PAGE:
It is introducing all additional difficulty. For to say that I am blameworthy, or ill-deserving for a sin in which I had no agency, is no explanation, but is involving me in an additional difficulty still more perplexing, to ascertain how such a doctrine can possibly be just. The way of wisdom would be, doubtless, to rest satisfied with the simple statement of a fact which the apostle has assumed, without attempting to explain it by a philosophical theory. Calvin accords with the above interpretation. "For we do not so perish by his (Adam's) crime, as if we were ourselves innocent; but Paul ascribes our ruin to him because his sin is the cause of our sin."
(This is not a fair quotation from Calvin. It leaves us to infer, that the Reformer affirmed, that Adam's sin is the cause of actual sin in us, on account of which last only we are condemned. Now under the twelfth verse Calvin says, "The inference is plain, that the apostle does not treat of actual sin, for if every person was the cause of his own guilt, why should Paul compare Adam with Christ?" If our author had not stopt short in his quotation, he would have found immediately subjoined, as an explanation: "I call that our sin, which is inbred, and with which we are born." Our being born with this sin is a proof of our guilt in Adam. But whatever opinion may he formed of Calvin's general views on this subject, nothing is more certain, than that he did not suppose the apostle treated of actual sin in these passages.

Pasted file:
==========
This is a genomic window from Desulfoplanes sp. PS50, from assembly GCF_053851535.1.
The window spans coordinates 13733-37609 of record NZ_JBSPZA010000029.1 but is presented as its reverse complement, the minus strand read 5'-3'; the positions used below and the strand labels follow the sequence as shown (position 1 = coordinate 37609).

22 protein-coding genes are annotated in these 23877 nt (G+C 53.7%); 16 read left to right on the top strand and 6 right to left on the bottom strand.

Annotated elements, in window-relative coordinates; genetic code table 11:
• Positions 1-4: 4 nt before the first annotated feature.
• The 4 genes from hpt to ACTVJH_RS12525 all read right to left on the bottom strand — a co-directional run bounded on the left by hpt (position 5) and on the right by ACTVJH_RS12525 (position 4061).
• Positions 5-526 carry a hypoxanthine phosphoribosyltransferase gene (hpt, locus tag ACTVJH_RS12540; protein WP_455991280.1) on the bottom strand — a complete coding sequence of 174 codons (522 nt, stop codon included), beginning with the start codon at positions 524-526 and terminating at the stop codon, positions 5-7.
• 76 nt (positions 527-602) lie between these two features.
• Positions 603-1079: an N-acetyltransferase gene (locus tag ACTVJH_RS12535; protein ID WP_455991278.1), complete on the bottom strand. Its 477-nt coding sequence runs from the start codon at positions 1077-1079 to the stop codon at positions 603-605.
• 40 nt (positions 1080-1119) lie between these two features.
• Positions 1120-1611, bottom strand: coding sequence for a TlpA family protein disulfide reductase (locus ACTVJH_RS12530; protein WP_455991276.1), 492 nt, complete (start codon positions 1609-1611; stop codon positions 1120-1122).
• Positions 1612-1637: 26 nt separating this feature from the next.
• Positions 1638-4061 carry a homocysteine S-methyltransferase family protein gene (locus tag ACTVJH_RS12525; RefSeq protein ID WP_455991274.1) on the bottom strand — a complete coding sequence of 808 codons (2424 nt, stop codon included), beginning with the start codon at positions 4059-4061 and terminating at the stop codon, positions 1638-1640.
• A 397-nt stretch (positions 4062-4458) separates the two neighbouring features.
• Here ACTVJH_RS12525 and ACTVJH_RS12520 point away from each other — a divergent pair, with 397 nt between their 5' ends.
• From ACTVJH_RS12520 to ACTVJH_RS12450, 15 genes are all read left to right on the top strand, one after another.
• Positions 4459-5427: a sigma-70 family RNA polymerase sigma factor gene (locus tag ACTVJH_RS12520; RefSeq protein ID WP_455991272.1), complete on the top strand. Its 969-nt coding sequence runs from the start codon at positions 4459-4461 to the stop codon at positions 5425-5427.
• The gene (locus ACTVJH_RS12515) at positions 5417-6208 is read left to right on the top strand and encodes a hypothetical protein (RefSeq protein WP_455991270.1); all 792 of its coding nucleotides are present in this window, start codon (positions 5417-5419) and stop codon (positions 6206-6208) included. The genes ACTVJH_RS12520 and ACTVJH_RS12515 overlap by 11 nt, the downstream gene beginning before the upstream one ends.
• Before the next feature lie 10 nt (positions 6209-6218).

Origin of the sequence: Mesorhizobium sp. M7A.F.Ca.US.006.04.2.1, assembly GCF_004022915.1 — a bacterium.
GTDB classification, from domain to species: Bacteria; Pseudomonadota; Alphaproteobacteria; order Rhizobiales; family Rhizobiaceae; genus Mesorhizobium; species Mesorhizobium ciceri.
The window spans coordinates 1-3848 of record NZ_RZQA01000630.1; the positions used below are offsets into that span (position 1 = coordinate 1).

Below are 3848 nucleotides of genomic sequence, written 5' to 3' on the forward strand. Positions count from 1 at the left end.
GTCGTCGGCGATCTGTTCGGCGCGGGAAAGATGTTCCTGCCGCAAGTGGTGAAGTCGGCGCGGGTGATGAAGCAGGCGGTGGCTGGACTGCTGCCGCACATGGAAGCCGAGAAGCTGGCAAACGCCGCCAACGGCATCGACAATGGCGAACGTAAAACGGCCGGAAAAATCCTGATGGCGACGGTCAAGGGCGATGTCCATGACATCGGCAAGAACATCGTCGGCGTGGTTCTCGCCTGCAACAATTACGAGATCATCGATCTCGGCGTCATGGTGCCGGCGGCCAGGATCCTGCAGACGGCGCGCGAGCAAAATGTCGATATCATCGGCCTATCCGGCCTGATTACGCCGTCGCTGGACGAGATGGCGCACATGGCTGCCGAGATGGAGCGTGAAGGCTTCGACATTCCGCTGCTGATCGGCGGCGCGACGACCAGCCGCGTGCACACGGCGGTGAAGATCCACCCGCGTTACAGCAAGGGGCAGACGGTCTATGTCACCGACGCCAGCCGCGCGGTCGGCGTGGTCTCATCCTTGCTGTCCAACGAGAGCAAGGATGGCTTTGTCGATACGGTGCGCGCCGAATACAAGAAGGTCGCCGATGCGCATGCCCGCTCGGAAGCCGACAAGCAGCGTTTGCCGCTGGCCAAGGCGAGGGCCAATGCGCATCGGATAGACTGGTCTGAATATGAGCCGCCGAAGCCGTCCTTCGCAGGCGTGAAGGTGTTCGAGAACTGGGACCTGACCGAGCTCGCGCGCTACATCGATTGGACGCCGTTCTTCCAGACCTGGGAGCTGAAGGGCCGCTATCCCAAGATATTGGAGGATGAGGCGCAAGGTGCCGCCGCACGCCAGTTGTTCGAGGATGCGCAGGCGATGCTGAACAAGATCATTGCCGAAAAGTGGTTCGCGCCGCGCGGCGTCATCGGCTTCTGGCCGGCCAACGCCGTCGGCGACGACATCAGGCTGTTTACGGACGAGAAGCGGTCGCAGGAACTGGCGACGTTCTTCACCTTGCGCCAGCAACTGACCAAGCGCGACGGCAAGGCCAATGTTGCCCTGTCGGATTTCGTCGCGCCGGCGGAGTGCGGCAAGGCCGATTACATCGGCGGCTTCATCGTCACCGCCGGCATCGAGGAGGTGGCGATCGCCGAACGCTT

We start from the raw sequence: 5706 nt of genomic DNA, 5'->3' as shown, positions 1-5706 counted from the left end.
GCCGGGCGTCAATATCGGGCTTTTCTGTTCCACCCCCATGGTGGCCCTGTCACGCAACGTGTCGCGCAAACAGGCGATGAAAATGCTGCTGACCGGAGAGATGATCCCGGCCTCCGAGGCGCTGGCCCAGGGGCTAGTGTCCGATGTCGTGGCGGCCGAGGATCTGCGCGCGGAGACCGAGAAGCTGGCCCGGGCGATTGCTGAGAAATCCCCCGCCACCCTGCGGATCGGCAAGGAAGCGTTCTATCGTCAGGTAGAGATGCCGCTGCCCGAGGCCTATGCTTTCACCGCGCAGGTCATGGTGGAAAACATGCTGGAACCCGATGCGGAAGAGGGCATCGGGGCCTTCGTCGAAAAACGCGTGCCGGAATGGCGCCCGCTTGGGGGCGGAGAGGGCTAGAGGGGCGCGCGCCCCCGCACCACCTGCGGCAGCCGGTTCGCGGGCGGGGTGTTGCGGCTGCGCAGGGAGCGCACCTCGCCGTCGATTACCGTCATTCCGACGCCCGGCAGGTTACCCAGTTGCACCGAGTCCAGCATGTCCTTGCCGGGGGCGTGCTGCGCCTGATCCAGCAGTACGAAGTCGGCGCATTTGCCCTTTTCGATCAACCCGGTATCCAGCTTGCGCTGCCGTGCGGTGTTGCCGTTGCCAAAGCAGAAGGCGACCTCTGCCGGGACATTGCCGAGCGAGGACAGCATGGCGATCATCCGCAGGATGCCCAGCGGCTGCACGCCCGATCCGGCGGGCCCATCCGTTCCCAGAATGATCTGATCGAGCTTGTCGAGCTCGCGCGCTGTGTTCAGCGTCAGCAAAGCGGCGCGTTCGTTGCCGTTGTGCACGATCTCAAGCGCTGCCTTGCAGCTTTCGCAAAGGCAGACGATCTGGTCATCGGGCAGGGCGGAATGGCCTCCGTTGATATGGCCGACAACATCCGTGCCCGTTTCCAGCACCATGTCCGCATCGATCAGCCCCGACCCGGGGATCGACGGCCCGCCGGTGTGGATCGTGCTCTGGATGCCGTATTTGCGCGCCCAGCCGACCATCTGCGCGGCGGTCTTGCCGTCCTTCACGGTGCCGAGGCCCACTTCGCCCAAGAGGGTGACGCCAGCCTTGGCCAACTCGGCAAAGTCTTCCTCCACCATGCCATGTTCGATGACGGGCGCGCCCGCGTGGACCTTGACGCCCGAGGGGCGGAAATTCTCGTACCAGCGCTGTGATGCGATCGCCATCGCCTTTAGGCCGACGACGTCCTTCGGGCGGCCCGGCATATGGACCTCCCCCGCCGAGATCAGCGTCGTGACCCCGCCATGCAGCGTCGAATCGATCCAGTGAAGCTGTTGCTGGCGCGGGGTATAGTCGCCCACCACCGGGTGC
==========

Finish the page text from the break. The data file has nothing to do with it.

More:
Notwithstanding of the efforts that are made to exclude the doctrine of imputation from this chapter, the full and varied manner in which the apostle expresses it, cannot be evaded. "Through the offence of one many be dead" - "the judgment was by one to condemnation" - "By one man's offence death reigned by one" - "By the offence of one, judgment came upon all men to condemnation" - "By one man's disobedience, many were made sinners," etc.
It is vain to tell us, as our author does" under each of these clauses respectively, that the apostle simply states the fact, that the sin of Adam has involved the race in condemnation, without adverting to the manner; for Paul does more than state the fact. He intimates that we are involved in condemnation in a way that bears a certain analogy to the manner in which we become righteous. And on this last, he is, without doubt, sufficiently explicited See a former supplementary note.